Life Skills Training

The Continuum of Care Program includes life skills training as an eligible supportive service and includes the costs associated with teaching critical life management skills that may never have been learned or have been lost during the course of physical or mental illness, domestic violence, substance abuse, and homelessness. These services must be necessary to assist the program participant to function independently in the community. Component life skills training are the budgeting of resources and money management, household management, conflict management, shopping for food and other needed items, nutrition, the use of public transportation, and parent training.

Which HHS programs might be used to provide these services?

Temporary Assistance for Needy Families (TANF)

TANF funds are used to provide a range of benefits and services to needy families with at least one child or to pregnant women.  In addition to cash assistance, which can help needy families cover basic needs like food, clothing, and shelter, TANF also pays for supportive services which can include life skills services. 

Who is eligible?

Each jurisdiction determines its eligibility criteria for TANF benefits and services.  Many families experiencing homelessness are likely to meet income eligibility requirements for TANF benefits and services. There may be additional requirements, including participation in work activities, associated with eligibility for TANF cash assistance or other TANF benefits. 

How is it financed?

Funding is provided as a block grant to each State, the District of Columbia and the territories of Guam, Puerto Rico and the U.S. Virgin Islands.  These jurisdictions have broad discretion to offer a range of relevant benefits and services. State TANF agencies run a large variety of programs to address and prevent family homelessness, and, at times, form partnerships between the TANF program and other government or private stakeholders.  States have great flexibility in serving needy families, including those who are homeless or at risk of becoming homeless. 

How can services be coordinated with homeless service providers?

TANF agencies, or community-based organizations they contract with, can offer comprehensive approaches that include multiple programs and supports, such as combining a housing benefit with transportation, childcare, and/or job placement services.  TANF agencies can also partner with local homeless providers to coordinate and streamline services delivered across the two service systems.  At the caseworker level, coordination can facilitate the integration of both housing and employment interventions, improving the performance of both service systems and enhancing the outcomes of families.  Co-location of staff can be used to help ensure vulnerable families are connected to the full array of assistance they need to achieve self-sufficiency.  Developing mechanisms to share client-level data can help both systems evaluate their performance in minimizing homelessness, increasing self-sufficiency, refining interventions, and improving the targeting of scarce resources.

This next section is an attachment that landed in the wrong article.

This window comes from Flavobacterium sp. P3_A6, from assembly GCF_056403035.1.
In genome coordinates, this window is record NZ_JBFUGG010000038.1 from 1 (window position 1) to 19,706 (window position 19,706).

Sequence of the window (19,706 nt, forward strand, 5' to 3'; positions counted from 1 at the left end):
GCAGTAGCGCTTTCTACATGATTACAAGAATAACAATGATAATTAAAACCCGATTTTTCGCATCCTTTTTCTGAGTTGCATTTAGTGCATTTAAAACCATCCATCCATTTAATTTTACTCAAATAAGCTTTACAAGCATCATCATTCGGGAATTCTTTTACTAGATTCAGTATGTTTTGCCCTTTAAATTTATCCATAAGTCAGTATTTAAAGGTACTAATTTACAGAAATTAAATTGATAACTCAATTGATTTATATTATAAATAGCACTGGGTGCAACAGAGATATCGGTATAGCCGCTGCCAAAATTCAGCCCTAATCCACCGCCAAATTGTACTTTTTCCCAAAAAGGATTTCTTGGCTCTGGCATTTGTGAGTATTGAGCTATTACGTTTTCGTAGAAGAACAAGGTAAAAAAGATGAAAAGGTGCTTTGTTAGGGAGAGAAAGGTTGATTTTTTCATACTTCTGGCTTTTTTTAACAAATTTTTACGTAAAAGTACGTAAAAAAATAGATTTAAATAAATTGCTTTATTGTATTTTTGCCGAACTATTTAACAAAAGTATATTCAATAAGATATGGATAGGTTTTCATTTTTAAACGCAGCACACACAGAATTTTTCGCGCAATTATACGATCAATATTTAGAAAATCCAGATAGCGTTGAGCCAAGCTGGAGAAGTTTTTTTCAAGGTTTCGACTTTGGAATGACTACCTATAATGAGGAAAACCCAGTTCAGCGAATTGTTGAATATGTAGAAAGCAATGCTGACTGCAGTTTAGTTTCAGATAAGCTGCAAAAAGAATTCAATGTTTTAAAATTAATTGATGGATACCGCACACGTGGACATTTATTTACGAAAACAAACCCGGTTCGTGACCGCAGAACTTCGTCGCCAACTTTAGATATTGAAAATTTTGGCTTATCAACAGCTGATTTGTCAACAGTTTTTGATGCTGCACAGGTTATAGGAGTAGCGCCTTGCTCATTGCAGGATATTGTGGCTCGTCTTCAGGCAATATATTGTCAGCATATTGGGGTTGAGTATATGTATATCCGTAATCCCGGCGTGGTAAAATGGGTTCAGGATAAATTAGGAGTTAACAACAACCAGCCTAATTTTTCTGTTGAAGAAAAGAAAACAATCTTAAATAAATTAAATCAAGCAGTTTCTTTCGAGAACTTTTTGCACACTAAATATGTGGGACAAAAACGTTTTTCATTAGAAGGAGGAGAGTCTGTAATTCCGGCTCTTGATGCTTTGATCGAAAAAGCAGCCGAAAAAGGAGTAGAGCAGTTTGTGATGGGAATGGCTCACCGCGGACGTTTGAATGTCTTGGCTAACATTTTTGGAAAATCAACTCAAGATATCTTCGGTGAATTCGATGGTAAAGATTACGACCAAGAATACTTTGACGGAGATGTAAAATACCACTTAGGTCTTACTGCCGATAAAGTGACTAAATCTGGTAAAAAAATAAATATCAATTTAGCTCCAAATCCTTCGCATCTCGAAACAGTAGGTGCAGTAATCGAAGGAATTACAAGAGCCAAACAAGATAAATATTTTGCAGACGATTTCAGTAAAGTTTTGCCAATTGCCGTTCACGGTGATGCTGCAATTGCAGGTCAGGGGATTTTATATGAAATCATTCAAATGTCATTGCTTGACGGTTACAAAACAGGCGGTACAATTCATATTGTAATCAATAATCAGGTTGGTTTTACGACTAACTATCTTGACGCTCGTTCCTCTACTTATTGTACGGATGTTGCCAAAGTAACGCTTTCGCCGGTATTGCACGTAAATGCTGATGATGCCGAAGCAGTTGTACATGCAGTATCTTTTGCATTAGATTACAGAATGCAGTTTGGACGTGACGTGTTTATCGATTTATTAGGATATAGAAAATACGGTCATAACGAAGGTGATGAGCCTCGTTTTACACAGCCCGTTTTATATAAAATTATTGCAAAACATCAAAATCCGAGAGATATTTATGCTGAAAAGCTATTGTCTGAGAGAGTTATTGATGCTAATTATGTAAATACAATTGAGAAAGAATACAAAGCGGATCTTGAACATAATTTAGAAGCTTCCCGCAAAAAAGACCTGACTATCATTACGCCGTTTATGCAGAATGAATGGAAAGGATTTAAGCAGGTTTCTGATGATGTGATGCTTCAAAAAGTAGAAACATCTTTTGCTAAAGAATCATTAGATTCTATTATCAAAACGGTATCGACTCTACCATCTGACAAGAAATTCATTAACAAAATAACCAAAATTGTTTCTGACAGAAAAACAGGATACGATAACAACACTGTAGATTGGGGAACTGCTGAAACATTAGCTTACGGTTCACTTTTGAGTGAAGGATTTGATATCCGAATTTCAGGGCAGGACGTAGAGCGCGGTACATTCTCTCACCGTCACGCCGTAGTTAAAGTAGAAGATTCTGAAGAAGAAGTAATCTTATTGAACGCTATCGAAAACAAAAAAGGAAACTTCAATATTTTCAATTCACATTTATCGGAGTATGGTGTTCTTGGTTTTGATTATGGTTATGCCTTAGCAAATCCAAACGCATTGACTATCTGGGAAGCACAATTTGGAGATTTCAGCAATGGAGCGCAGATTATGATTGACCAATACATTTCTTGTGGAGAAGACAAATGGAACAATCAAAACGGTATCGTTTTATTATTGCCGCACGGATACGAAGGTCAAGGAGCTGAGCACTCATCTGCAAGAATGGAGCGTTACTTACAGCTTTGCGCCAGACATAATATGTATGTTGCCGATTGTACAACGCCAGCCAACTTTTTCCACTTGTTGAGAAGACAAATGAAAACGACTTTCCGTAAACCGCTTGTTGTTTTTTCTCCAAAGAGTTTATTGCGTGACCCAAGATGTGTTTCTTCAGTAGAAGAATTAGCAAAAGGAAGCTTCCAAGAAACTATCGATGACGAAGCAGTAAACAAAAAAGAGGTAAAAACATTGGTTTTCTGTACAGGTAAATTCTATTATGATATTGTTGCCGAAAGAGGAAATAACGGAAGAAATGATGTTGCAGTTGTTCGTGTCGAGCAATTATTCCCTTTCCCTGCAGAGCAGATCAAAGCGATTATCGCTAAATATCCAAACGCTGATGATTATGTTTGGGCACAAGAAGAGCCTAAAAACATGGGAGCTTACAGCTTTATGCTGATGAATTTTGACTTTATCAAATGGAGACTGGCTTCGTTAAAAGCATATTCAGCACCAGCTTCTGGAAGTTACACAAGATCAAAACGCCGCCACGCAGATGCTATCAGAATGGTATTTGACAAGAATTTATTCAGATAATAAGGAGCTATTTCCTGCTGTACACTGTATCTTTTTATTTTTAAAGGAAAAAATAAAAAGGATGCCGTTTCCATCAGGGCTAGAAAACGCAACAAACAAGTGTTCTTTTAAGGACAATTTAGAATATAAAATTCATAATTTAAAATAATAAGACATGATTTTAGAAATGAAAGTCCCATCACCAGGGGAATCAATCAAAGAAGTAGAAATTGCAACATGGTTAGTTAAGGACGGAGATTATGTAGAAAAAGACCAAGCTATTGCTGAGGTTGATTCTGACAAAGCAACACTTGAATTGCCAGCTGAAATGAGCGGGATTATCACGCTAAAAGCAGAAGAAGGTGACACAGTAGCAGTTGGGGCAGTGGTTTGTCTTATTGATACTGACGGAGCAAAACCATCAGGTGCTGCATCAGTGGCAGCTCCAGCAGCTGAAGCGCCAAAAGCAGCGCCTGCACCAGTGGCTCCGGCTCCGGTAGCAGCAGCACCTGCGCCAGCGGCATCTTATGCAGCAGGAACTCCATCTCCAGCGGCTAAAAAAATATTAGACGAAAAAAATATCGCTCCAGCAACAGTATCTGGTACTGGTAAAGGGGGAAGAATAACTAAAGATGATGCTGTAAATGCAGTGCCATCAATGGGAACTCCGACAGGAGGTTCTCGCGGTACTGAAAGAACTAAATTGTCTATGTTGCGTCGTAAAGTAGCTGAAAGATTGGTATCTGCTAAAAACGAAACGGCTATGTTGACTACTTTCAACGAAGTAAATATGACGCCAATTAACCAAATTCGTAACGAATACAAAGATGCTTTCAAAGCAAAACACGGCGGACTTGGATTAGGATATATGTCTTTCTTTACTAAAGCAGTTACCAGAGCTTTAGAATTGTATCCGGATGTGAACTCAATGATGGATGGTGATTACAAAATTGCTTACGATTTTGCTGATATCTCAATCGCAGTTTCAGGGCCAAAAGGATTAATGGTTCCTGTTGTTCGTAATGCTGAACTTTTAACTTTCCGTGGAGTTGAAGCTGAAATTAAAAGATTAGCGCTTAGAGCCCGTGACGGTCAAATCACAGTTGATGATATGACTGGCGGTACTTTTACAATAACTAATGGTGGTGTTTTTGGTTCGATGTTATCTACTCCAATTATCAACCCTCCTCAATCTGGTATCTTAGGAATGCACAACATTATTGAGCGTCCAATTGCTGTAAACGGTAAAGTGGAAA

For more information on the TANF-ACF-IM-2013-01 (Use of TANF Funds to Serve Homeless Families and Families at Risk of Experiencing Homelessness), visit


In addition to offering a range of benefits and services, TANF agencies can serve as active partners in State, regional, and local homeless efforts, such as the Continuum of Care.  The expertise of TANF agency leaders can be helpful in ensuring State and local efforts are deploying the full array of available supports to prevent and end family homelessness.  Partnerships can also lead to the identification of strategies that TANF agencies can adopt to minimize homelessness among families receiving assistance. For more information on the TANF-ACF-IM-2013-01 (Use of TANF Funds to Serve Homeless Families and Families at Risk of Experiencing Homelessness), visit


States have the opportunity to cover personal care and life skills training services under Medicaid. For people who are enrolled in Medicaid, personal care services and life skills training may include assistance not only with Activities of Daily Living (ADLs), but also with personal hygiene, light housework, laundry, meal preparation, transportation, grocery shopping, telephone use, and money and medication management. For persons experiencing homelessness with cognitive impairments, staff providing personal care and life skills training also provide supervision to ensure that tasks are being learned and performed properly.

Who is eligible?

Medicaid is an “entitlement” program, meaning that eligible individuals are entitled to receive covered health, behavioral health, and long-term care services. The Affordable Care Act expands Medicaid eligibility to persons with incomes under 133% of the Federal Poverty Level (FPL), and allows States to determine eligibility under their Medicaid plans. 

How is it financed?